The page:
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Planned Parenthood President Leana Wen Removed From Position After Less Than A Year


Planned Parenthood today announced that its president and CEO, Dr. Leana Wen, is out. In a tweet, Wen says the group's board ended her employment at a, quote, "secret meeting" that came after, quote, "philosophical differences" emerged between herself and the organization. NPR's Sarah McCammon covers Planned Parenthood and joins us now.



SHAPIRO: Wen had been in this job for less than a year. What can you tell us about her departure?

MCCAMMON: Well, she's leaving, you know, at a really critical time for the organization, at a time when abortion rights advocates are concerned about a lot of threats to reproductive rights both at the state level and from the Trump administration. And you're right. She had just been hired in September 2018 to replace Cecile Richards, who'd been at the helm for years. Prior to that, Wen had been Baltimore's public health commissioner. And you know, I've heard rumbles - there have been reports of problems inside of Planned Parenthood for months now.

We just heard from both Planned Parenthood and Dr. Wen herself. Planned Parenthood's statement was fairly terse, thanked Wen for her service, offered best wishes to her without really saying much about why she was forced out. Wen put out a tweet saying she'd been let go after a secret meeting despite, she said, having been engaged in good-faith negotiations about her departure which she says were based on philosophical differences, as you say.

That's what we know officially, but, Ari, we also know it has been a really turbulent time for abortion rights advocates and a stressful time for Planned Parenthood.

SHAPIRO: Any idea what those philosophical differences that Wen tweeted about were?

MCCAMMON: Well, her statement might give us a few clues. She says, I believe the best way to protect abortion care is to be clear that it's not a political issue but a health care one and that we can expand support for reproductive rights by finding common ground with the large majority of Americans who understand reproductive health care as the fundamental health care that it is. She talks about finding common ground. But this of course comes at a time when both sides are kind of pushing on this issue, when some states, red states are trying to restrict abortion even in the first trimester, blue states trying to expand or protect access. Remember, too, that Cecile Richards, who she replaced, had been a very out-front, high-profile, vocal advocate for abortion rights and was very comfortable as the public spokesperson for that issue.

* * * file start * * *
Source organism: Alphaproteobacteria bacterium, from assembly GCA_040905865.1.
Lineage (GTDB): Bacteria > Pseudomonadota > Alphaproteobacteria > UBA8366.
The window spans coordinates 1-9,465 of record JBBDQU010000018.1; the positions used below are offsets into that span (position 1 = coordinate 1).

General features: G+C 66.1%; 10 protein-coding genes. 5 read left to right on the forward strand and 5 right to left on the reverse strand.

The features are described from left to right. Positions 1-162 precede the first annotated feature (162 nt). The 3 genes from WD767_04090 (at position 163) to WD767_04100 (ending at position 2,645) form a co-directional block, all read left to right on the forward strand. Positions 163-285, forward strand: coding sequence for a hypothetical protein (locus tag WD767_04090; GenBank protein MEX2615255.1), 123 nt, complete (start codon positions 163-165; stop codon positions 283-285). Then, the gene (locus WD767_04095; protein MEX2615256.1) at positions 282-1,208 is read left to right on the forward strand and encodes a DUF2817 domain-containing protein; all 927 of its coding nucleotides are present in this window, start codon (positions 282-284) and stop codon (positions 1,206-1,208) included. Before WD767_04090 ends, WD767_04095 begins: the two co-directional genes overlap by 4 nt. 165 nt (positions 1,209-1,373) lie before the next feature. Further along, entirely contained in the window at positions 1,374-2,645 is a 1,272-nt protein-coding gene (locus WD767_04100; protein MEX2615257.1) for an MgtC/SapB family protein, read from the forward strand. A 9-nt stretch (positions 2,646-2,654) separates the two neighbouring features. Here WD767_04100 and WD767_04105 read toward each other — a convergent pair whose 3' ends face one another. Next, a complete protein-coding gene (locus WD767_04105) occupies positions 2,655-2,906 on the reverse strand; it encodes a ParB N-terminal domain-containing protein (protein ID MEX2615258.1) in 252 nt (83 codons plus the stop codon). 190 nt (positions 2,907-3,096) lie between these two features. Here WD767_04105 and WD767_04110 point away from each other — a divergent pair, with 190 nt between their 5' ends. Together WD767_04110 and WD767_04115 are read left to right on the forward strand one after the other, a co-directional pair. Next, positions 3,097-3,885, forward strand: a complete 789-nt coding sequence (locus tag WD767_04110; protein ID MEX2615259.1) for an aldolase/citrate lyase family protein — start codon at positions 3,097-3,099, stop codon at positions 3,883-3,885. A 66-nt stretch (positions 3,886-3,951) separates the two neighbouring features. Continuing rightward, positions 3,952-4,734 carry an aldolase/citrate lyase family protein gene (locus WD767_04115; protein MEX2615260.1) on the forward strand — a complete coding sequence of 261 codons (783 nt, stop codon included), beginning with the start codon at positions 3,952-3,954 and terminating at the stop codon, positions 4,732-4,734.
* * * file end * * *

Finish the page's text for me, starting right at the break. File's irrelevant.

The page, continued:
SHAPIRO: Have you been able to get a sense just from talking with people at Planned Parenthood about how Leana Wen was regarded as a leader?

MCCAMMON: Well, both from the reporting I've seen and from some current and former employees I've talked to at Planned Parenthood, I know that there were a lot of concerns about her leadership style, about her ability to lead the organization at this critical time when Planned Parenthood is facing attacks at the federal and state level and concerns about her ability to execute on the advocacy that leaders there see as so important right now.

I've also heard some skepticism that this was about philosophical differences. One person I spoke to said that it was really down to her leadership style and concerns about her competence, that a lot of people there saw her as significantly out of her depth. I do know that there have been multiple high-level departures since Dr. Wen came in. Now, we don't know that they were all because of her. In fact, I've heard they probably weren't. But it doesn't look good for a new leader at a critical moment like this.

SHAPIRO: So as you've been covering month after month, states across the country are passing laws limiting abortion. States are trying to close down Planned Parenthood clinics. What does this mean for where the organization goes from here?

MCCAMMON: Right - that, and also the Trump administration just this week said it would begin enforcing a regulation that basically restricts what organizations can get federal family planning dollars under the Title X program. That's seen as a major blow to Planned Parenthood. So as you say, there are many challenges for abortion rights advocates.

Stepping in now is Alexis McGill Johnson - longtime Planned Parenthood board member. Planned Parenthood says they'll start looking for a new permanent leader early next year. Whoever steps in and McGill Johnson for now are going to have a lot to deal with both, you know, in fighting for those reproductive rights battles at the state level and gearing up, of course, for 2020.

SHAPIRO: That's NPR's Sarah McCammon with breaking news that Dr. Leana Wen is no longer president and CEO of Planned Parenthood.

Thank you, Sarah.

MCCAMMON: Thank you. Transcript provided by NPR, Copyright NPR.

NPR transcripts are created on a rush deadline by an NPR contractor. This text may not be in its final form and may be updated or revised in the future. Accuracy and availability may vary. The authoritative record of NPR’s programming is the audio record.

Sarah McCammon worked for Iowa Public Radio as Morning Edition Host from January 2010 until December 2013.
Sarah McCammon
Sarah McCammon is a National Correspondent covering the Mid-Atlantic and Southeast for NPR. Her work focuses on political, social and cultural divides in America, including abortion and reproductive rights, and the intersections of politics and religion. She's also a frequent guest host for NPR news magazines, podcasts and special coverage.